Researchers of Delft University of Technology, Vrije Universiteit Amsterdam and VSL have developed an alternative positioning system that is more robust and accurate than GPS, especially in urban settings.

The working prototype that demonstrated this new mobile network infrastructure achieved an accuracy of 10 centimeters. This new technology is important for the implementation of a range of location-based applications, including automated vehicles, quantum communication, and next-generation mobile communication systems.

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GPS satellites each carry an atomic clock that keeps extremely precise time, which is synchronized with clocks on the ground and on other satellites. A receiver device communicates with several satellites at once and calculates its own position in 3D space based on theirs, with a precision that can potentially be as small as a few centimeters.

The “satellites” in this case are wireless radio transmitters that dot an urban area. Rather than each having their own atomic clock to keep time, they’re all linked to a single atomic clock via fiber optic cables, which keeps them in sync. Then it works much the same way as conventional GPS, with receiver devices triangulating their position by communicating with several of the radio nodes and calculating the time it takes for signals to bounce between each.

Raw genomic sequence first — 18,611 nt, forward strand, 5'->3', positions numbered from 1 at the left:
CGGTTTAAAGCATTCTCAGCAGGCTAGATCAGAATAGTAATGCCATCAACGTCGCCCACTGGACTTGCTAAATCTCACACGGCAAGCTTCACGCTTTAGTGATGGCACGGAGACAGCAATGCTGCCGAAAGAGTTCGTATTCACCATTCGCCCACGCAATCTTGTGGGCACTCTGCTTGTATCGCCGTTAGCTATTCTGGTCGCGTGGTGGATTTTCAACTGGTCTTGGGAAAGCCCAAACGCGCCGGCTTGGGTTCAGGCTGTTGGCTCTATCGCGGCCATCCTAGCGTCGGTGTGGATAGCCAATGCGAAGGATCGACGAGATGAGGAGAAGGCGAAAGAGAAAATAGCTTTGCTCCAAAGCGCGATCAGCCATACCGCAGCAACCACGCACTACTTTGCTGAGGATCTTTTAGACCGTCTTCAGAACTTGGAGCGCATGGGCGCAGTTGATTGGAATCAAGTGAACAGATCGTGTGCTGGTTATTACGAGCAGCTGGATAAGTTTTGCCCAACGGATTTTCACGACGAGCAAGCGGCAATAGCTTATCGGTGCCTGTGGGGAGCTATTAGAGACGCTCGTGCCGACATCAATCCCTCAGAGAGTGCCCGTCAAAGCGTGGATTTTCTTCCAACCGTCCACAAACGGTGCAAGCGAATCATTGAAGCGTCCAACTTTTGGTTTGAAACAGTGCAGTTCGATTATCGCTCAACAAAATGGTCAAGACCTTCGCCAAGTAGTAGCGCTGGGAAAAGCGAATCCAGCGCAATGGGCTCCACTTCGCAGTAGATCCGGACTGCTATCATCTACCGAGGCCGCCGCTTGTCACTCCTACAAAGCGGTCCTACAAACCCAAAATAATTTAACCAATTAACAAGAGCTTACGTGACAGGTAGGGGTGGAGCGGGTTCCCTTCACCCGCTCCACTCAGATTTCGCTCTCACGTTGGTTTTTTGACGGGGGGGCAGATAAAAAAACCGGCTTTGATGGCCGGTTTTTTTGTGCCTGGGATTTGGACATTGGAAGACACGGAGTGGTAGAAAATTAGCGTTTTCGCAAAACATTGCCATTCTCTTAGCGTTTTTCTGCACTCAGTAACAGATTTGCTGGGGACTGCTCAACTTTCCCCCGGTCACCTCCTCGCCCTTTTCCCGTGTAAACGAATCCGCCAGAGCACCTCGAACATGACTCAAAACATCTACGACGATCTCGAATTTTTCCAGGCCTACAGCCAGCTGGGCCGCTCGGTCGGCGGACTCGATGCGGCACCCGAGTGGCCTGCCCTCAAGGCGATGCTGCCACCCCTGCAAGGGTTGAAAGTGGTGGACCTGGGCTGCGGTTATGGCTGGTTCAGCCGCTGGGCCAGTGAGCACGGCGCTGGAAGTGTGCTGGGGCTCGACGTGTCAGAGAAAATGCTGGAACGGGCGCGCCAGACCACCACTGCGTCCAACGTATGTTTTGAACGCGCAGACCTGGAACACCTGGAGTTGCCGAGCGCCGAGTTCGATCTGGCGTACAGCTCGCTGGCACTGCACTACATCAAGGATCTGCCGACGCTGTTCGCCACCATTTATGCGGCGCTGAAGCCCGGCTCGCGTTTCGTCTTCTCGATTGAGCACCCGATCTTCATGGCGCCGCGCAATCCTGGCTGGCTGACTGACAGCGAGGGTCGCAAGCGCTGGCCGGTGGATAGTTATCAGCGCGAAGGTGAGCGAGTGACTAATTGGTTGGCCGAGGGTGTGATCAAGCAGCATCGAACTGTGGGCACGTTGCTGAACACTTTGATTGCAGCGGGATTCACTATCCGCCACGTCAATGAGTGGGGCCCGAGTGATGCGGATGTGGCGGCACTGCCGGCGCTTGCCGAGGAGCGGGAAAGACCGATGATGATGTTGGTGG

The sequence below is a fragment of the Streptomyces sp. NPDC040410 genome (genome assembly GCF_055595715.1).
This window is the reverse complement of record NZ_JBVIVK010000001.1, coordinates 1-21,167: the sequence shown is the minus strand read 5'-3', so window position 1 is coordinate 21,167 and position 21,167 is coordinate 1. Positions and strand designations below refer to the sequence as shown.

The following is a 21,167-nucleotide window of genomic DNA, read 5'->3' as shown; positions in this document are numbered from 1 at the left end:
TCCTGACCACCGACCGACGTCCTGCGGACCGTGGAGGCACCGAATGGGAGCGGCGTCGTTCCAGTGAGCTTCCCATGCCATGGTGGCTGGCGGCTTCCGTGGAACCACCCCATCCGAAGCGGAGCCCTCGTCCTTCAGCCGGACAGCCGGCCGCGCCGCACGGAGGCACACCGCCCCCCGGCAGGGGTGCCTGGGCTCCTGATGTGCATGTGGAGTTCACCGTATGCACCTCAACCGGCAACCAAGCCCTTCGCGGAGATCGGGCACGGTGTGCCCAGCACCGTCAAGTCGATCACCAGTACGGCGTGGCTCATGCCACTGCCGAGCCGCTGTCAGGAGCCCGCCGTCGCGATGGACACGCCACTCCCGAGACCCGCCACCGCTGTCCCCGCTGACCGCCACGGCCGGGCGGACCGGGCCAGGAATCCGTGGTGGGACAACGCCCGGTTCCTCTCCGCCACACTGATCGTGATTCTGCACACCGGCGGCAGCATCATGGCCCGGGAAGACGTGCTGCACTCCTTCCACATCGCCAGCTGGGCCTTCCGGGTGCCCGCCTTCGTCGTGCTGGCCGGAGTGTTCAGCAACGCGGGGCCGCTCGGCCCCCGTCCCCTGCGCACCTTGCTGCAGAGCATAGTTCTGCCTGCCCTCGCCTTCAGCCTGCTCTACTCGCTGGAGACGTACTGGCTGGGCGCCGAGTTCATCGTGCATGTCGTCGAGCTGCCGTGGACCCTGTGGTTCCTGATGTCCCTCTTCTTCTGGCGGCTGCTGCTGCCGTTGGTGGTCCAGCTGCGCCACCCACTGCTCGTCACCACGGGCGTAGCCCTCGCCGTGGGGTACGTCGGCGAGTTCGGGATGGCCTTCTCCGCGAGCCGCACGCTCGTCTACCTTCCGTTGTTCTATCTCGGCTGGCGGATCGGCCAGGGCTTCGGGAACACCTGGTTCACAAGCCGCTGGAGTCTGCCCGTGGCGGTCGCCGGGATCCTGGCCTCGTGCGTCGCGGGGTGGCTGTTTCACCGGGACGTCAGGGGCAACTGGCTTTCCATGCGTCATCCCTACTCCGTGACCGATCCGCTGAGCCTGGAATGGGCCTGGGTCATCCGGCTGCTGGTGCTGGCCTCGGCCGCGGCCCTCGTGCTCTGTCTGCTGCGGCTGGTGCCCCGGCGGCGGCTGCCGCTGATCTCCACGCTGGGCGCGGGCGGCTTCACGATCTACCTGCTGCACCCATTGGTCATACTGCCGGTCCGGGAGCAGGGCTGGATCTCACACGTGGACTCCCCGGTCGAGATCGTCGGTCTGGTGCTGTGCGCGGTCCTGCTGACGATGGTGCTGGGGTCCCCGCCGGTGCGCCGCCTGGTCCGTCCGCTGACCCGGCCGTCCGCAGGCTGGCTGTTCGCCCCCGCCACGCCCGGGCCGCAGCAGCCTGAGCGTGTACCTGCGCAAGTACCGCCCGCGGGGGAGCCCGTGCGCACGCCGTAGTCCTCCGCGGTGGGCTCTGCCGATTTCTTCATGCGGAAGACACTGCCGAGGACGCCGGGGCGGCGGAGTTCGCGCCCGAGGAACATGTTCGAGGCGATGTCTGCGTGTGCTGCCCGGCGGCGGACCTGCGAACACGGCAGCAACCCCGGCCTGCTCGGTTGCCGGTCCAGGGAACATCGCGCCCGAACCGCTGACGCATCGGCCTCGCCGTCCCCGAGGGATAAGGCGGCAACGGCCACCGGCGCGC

The team says that SuperGPS avoids the problem of buildings reflecting radio signals by using a large “virtual” bandwidth made up of several smaller bandwidth sections. This produces signals similar to those used by mobile phones, while allowing them to ignore interference from buildings and other objects. In tests of a prototype of the hybrid optical-wireless system, the team says SuperGPS was able to track devices to within a few tens of centimeters in a busy environment.

This kind of system wouldn’t replace GPS, but could work with it for more precise tracking in urban areas, or provide a backup system in case of an outage. Currently, precise tracking is achieved in urban areas using Wi-Fi.

According to newatlas